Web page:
9 January 2016

The Farnley Haugh landslide in Northumberland, northern England

Posted by dr-dave

The Farnley Haugh landslide in Northumberland, northern England

In the spell of extremely heavy rainfall that has affected the UK in the last few weeks, railway slopes have inevitably suffered.  Perhaps the most interesting landslide is at Farnley Haugh in Northumberland on the line that connects Newcastle to Carlisle – this is an essentially east – west link across the Pennine hills that connects between the two main north-south railway lines.  The Farnley Haugh landslide has closed the section of line between Prudhoe and Hexham.  The closure is indefinite, [with Northern Rail saying:

Customers are being advised that the line between Hexham and Prudhoe will be closed for several weeks to allow the area to be safely assessed and restored.

BGS Landslides retweeted an aerial image of the landslide:

Farnley Haugh landslide

Farnley Haugh landslide via a BGS Landslides retweet

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At present the portion of the landslide that has affected the line is a comparatively small more active section on the lower right side of the active slope, where the trees have fallen.  The large amount of fine sediment on the track in this area is interesting – I wonder where the water that has transported this sediment has come from.  But the landslide is larger than this, with major tension cracks extending into the field at the rear of the cutting.  Note that there appears to be a ditch in the field close to this section.  Northern Rail have released an image of this portion of the landslide complex:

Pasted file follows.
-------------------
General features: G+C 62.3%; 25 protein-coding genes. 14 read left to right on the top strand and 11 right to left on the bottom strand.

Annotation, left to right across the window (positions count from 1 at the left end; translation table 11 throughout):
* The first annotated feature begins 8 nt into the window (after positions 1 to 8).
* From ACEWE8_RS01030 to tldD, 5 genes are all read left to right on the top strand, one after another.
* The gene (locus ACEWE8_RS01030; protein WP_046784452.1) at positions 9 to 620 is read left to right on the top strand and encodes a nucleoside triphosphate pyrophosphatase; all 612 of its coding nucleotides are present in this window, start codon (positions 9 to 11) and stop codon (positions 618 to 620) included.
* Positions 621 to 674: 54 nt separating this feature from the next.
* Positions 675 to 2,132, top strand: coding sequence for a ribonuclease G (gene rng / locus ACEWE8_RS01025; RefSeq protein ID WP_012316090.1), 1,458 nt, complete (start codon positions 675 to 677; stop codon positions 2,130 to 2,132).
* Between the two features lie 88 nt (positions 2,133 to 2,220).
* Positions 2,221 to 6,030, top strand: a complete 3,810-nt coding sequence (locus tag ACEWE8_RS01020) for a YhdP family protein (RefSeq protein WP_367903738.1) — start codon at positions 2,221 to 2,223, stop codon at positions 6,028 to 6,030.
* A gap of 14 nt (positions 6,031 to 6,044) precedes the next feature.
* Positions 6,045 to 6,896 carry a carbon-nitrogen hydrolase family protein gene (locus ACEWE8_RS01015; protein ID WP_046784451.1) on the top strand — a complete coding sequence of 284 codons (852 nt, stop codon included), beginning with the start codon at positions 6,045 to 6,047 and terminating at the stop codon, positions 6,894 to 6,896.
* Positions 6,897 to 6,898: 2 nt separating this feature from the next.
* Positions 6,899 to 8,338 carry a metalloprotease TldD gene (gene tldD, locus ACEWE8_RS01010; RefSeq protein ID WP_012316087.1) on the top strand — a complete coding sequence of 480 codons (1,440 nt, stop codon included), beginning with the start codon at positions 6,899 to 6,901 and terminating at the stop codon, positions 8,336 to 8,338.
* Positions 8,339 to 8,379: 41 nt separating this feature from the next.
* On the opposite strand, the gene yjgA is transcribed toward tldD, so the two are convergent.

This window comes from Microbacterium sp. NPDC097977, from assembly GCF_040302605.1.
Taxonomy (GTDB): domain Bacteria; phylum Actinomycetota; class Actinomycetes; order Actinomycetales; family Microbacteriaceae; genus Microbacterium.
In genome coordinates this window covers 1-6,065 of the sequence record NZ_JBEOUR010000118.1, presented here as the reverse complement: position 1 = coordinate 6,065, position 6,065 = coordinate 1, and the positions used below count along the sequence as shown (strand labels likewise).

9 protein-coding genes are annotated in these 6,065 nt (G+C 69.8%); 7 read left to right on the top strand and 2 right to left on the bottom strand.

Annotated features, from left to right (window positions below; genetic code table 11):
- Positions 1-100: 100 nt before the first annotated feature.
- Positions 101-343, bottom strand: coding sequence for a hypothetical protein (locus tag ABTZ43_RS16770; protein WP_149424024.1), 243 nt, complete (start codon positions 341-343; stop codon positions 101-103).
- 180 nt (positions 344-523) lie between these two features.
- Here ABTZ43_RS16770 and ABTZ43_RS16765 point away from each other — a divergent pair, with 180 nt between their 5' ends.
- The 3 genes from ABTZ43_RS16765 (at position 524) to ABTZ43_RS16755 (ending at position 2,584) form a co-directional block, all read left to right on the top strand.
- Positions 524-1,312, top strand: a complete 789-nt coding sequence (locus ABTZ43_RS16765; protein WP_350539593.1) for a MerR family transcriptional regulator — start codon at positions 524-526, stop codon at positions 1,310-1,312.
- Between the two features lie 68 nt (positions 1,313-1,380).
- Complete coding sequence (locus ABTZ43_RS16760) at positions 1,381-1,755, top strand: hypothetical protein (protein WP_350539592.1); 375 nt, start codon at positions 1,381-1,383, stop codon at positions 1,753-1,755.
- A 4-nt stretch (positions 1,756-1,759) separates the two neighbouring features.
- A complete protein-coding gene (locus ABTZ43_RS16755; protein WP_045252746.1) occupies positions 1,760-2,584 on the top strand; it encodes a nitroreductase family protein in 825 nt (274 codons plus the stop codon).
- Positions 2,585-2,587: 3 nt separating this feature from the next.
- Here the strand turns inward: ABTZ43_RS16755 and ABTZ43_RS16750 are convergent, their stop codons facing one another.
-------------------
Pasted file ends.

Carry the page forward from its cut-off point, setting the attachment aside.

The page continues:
Farnley Haugh landslide

The Farnley Haugh landslide via Northern Rail

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Once again there is a huge amount of water flowing into the landslide, right in the area of the tension scarps.  The image does not really show the source of this water, but there is a good chance that this is a significant factor in the landslide.

As far as I can tell this is the section of embankment that has failed (from Google Earth):

Farnley Haugh landslide

The Farnley Haugh landslide site, via Google Earth

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But as this image dates from 2009 it provides little more information.  One thing to note is that the ditch does seem to be associated with a channel on the cutting, and there appears to be a culvert under the track.

Stabilising this slope is a large task, though completely within the capabilities of the engineers at Network Rail, and their contractors.